Morgan Lovell recently fitted out and designed the offices of Hydrogen Energy, a company with offices in Surrey. Hydrogen Energy is a company that is dedicated to tackling climate change, and so they wanted their new Surrey offices to reflect both their corporate identity and their commitment to the environment.
From the start, we sourced all their furniture and other equipment from the UK to keep long haul transportation to a minimum. We chose recyclable desktops and furniture made from long lasting materials, and we installed the most energy efficient lighting systems available.
To create a natural, outdoor feel, we built three special break out zones for informal meetings – one on decking by the river next to the office, another in the open-air courtyard, and the third inside with a forest scene across one wall. And once we had finished the project, we made sure that we offset all CO2 produced during the fit out – Hydrogen Energy’s new office is truly carbon neutral.
HOK is a global architectural firm that specialises in planning, design and delivery solutions for buildings and communities. Their London office is rated LEED Gold, which in case you are unaware means that it is quite environmentally friendly, with only LEED Platinum being a higher rating. The London office is green to its core, beginning with the actual construction project. The company’s plentiful resources allowed it to become the first LEED Gold building in the United Kingdom. Designers selected low formaldehyde and low volatile-organic compounds when selecting the finishes, furniture, and carpet.
To add to that environmentally friendly build, the London branch also features a central patch of grass which is keenly used by the company’s employees to have lunch and just generally relax. There’s even a picnic table with a classic red-and-white checked tablecloth at one end, and small trees interspersed throughout the building.
With rising energy cost, the oil crisis, and environmental concerns, the concept of green building practices are becoming popular, if not necessary, for home and business owners. Large commercial buildings consume a lot of energy which is costly to the owner and the environment.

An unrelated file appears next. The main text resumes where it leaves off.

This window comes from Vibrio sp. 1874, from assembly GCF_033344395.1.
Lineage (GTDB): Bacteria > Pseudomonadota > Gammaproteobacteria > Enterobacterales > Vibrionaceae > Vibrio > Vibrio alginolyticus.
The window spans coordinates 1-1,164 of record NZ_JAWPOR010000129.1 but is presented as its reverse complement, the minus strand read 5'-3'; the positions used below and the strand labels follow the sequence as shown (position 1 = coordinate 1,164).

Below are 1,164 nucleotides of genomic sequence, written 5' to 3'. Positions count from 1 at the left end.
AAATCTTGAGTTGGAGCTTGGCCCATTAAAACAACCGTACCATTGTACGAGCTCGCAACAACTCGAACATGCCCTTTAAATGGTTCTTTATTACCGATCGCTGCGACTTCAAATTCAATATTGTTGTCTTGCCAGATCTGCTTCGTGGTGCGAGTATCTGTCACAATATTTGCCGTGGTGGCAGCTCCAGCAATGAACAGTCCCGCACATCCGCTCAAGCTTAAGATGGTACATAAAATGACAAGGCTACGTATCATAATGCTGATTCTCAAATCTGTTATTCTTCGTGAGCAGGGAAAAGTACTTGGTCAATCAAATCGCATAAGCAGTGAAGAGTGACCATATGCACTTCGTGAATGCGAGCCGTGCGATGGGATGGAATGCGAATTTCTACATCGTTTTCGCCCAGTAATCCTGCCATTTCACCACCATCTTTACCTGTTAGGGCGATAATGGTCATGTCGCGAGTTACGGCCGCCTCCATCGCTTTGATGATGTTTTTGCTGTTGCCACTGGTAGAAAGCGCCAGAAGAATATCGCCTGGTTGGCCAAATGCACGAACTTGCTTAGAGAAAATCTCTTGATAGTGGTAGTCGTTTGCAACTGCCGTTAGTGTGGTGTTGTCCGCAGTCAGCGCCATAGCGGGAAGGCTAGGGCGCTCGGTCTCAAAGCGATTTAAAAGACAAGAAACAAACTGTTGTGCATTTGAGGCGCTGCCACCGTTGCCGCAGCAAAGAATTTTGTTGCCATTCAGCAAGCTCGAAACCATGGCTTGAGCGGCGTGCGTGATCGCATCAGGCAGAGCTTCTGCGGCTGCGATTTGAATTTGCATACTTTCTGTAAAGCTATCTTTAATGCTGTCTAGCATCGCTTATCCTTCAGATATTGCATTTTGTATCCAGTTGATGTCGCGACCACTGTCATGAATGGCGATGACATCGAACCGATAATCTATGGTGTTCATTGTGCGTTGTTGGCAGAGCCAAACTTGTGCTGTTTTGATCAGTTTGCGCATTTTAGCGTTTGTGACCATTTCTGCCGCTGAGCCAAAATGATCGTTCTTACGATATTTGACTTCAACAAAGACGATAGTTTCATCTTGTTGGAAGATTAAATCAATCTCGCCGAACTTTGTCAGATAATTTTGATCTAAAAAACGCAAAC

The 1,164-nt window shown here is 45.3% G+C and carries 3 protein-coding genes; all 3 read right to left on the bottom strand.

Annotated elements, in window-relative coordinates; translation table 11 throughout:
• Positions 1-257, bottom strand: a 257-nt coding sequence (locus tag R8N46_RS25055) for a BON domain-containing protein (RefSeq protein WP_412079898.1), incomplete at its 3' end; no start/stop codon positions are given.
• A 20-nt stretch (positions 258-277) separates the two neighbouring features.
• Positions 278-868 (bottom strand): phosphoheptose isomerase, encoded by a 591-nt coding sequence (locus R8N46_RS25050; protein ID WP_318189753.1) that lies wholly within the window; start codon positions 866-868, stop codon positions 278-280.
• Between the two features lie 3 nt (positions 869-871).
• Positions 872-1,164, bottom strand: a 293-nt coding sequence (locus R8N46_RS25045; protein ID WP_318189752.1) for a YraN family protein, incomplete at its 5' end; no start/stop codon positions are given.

Designing your new office space, or current office space, to be green is a beneficial way to help save money and do your part to reduce your carbon footprint. If you’re not a business owner yourself, you can help by making some green suggestions to your supervisor for your company to consider; mentioning the savings your company could accrue is always a good strategy to convince them.
Unless remodeling an existing structure, going green can start from the ground up. When building a new structure, use a permeable foundation instead of regular concrete so that water can return to the ground. After designing a layout that utilizes natural light and air sources, use natural or recycled materials if possible. Try to buy materials from local sources to cut down on transportation costs. Choose manufacturers who practice sustainable friendly ways of creating their products. Products like sustainably-harvested wood, reclaimed lumber, renewable plant material like bamboo, recycled metal, or stone are all great materials to consider in your design.
When it comes to heating and lighting your space, solar panels can be placed on a roof angled toward the sun to light or heat the building. Use energy efficient, double-paned windows to help avoid heat loss. Another wayto utilize natural light is by creating a skylight. When it comes to artificial light, utilize lights with motion detectors, or timed lights, as well as florescent bulbs. If you property allows for the installation, wind power and hydro power are other forms of energy that can reduce the environmental impact and cut energy costs.
When all the construction is complete, recycle or donate unused materials. When it comes to the interior design, use paints, carpets, and furniture that were made without volatile organic compounds (VOCs). VOCs are chemicals that can be found in materials like paints and glues and can emit harmful gasses and lower the air quality of your office. Paint is a better choice than wallpaper because it is less likely to contain VOC.
The hum of electronics is the sound of energy being eaten. With rising energy cost, this is detrimental to the budget of a business as well as to the environment. Technical equipment is a major energy drain; use computers, printers and any other office equipment with the Energy Star label. This ensures that the equipment is efficient with its energy use. Turn computers off at the end of the day or during periods of inactivity to save electricity and money.